Berkeley City Council will hold a regular and special meeting Tuesday evening to discuss a broad range of issues, among them a potential municipal business license fee reform and a contentious student housing project.
During the special meeting, the council will discuss a possible increase in the city’s business license fee, which was created, in part, to respond to rapid increases in rental fees.
“Business owners will have to pay a larger fee, but it still captures only a small amount of rental (price) increases,” said Councilmember Laurie Capitelli, who authored the proposal.
The money collected from increases in business license fees will be added to the city’s Housing Trust Fund in order to invest in other affordable housing units, as well as facilities for seniors and individuals with disabilities. According to the report, approximately $4 million of revenue could be collected by the fee increase.
Yet there are exemptions to increases in the business license fee, including apartments occupied by old rent-controlled tenants, inclusionary apartments covered by regulatory agreements that keep their rents permanently affordable and apartments owned by small, low- or moderate- income landlords.
Capitelli added that there will be a “negligible impact for property owners while a tremendous impact for working class and low-income residents.”
During the regular meeting, the council will reopen discussion on a student housing project located on Durant Avenue.
Located next to the former Berkeley Art Museum and Pacific Film Archive building, the project — if approved — would consist of a 56-unit residential complex that would include below-market-value affordable housing units.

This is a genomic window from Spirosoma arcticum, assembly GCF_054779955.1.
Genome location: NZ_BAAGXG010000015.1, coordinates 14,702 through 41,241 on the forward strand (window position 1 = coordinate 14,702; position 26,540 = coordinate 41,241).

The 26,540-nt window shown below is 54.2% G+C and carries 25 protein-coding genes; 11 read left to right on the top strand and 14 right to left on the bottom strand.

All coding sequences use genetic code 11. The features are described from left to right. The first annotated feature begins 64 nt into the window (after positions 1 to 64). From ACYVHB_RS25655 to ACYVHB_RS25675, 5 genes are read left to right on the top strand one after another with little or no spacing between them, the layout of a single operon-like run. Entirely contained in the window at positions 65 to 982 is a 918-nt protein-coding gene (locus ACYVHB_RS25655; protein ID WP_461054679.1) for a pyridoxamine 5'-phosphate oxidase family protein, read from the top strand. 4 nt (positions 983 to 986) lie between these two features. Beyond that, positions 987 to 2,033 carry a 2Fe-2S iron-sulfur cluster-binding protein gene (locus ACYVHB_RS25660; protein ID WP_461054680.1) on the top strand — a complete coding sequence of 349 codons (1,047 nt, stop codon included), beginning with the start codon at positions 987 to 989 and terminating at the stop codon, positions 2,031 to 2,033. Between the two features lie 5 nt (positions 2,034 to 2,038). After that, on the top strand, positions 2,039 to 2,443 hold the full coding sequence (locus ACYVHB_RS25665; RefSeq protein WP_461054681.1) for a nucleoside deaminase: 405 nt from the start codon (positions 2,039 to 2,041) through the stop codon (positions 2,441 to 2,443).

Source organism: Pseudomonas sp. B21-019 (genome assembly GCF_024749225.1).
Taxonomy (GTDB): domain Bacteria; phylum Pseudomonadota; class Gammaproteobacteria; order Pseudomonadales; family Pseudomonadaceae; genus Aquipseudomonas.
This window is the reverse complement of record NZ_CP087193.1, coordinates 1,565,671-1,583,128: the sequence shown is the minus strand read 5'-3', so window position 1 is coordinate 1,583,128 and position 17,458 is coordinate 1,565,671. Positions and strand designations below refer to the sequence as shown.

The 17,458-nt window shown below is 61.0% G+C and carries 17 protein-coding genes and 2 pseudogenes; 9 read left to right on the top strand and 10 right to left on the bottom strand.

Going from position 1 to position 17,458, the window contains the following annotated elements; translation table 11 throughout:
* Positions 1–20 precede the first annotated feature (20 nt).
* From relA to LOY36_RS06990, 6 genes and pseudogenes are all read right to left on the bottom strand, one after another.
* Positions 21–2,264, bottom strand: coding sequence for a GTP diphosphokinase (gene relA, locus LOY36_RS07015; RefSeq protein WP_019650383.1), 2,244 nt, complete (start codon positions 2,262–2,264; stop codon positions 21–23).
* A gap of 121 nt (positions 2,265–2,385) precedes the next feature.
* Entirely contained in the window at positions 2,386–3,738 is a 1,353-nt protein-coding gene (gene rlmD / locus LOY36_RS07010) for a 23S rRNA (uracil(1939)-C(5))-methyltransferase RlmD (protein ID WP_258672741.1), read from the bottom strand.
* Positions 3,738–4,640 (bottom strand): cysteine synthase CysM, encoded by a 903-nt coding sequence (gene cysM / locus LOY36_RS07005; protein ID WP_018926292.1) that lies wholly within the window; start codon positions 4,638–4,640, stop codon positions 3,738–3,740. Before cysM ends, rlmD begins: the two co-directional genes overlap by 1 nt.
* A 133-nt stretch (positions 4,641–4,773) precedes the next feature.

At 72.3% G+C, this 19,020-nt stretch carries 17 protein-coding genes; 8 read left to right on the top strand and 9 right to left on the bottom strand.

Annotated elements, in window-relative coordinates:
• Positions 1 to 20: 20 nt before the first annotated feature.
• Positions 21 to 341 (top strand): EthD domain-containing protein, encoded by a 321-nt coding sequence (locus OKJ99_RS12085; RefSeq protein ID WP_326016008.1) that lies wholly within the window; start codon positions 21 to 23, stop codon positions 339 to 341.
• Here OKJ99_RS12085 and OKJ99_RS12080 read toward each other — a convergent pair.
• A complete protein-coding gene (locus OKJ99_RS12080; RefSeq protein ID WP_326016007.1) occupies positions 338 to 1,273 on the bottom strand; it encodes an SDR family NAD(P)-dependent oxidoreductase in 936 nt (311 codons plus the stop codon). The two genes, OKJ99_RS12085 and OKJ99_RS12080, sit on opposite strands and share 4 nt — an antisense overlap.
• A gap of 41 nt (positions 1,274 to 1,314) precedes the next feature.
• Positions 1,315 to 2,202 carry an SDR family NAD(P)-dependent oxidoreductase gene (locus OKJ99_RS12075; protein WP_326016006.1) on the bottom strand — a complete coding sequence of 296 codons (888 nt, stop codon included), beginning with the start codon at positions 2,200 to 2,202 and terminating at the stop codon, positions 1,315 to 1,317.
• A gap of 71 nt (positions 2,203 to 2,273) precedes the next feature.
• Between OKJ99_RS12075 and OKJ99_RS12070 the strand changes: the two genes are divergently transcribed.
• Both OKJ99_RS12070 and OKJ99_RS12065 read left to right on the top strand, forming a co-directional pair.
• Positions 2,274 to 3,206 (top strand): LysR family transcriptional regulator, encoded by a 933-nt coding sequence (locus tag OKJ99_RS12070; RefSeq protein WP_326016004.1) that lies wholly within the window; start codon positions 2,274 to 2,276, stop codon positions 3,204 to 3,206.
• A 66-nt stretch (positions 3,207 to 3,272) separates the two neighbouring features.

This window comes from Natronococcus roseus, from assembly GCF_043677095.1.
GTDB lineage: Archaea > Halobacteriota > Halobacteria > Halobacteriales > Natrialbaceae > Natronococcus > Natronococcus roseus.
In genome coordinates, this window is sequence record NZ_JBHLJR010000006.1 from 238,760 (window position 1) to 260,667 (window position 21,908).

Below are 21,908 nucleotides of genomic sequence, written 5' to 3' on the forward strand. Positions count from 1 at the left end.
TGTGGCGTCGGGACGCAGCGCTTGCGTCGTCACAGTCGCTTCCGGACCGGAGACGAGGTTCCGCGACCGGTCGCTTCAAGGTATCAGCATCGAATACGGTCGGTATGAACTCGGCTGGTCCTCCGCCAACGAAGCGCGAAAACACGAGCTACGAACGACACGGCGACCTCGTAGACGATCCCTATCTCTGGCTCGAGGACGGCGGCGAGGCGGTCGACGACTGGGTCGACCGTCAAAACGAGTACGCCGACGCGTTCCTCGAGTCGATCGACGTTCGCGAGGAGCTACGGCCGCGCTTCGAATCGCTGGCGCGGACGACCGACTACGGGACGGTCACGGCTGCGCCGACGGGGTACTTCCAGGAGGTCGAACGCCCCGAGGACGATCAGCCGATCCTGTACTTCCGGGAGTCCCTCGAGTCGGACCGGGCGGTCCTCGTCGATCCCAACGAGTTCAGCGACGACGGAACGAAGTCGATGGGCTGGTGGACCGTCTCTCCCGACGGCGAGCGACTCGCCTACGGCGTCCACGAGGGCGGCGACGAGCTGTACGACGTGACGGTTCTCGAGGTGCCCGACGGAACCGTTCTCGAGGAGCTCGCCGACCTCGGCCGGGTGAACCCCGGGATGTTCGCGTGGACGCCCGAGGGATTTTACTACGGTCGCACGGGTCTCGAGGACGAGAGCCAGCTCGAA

The project was initially approved by the Zoning Adjustments Board in June but recently saw two appeals, one of which was filed by former rent board commissioner Pamela Webster and ASUC Director of Local Affairs and Berkeley Tenants Union member Matthew Lewis on behalf of the ASUC. The matter then necessitated council review and was redirected to further discussion at its Tuesday meeting.
After deliberation, the council can either approve the project and dismiss the standing appeals, deny the project and overturn the ZAB decision or return some or all of the proposal back to the board.
“The policy questions that these appeals raise are major ones,” said ZAB Commissioner Igor Tregub.
Tregub also said that both appeals represent a “product of disagreements” between the city and the city’s Rent Stabilization Board on a city demolition ordinance that dates back at least three years.
Additionally, the council will also refer Councilmember Kriss Worthington’s proposal on granting city employees a living wage within two years to the city manager, as well as possible revisions of the city’s Rental Housing Safety Program.
Contact Young Min Kim and Adrienne Shih at [email protected].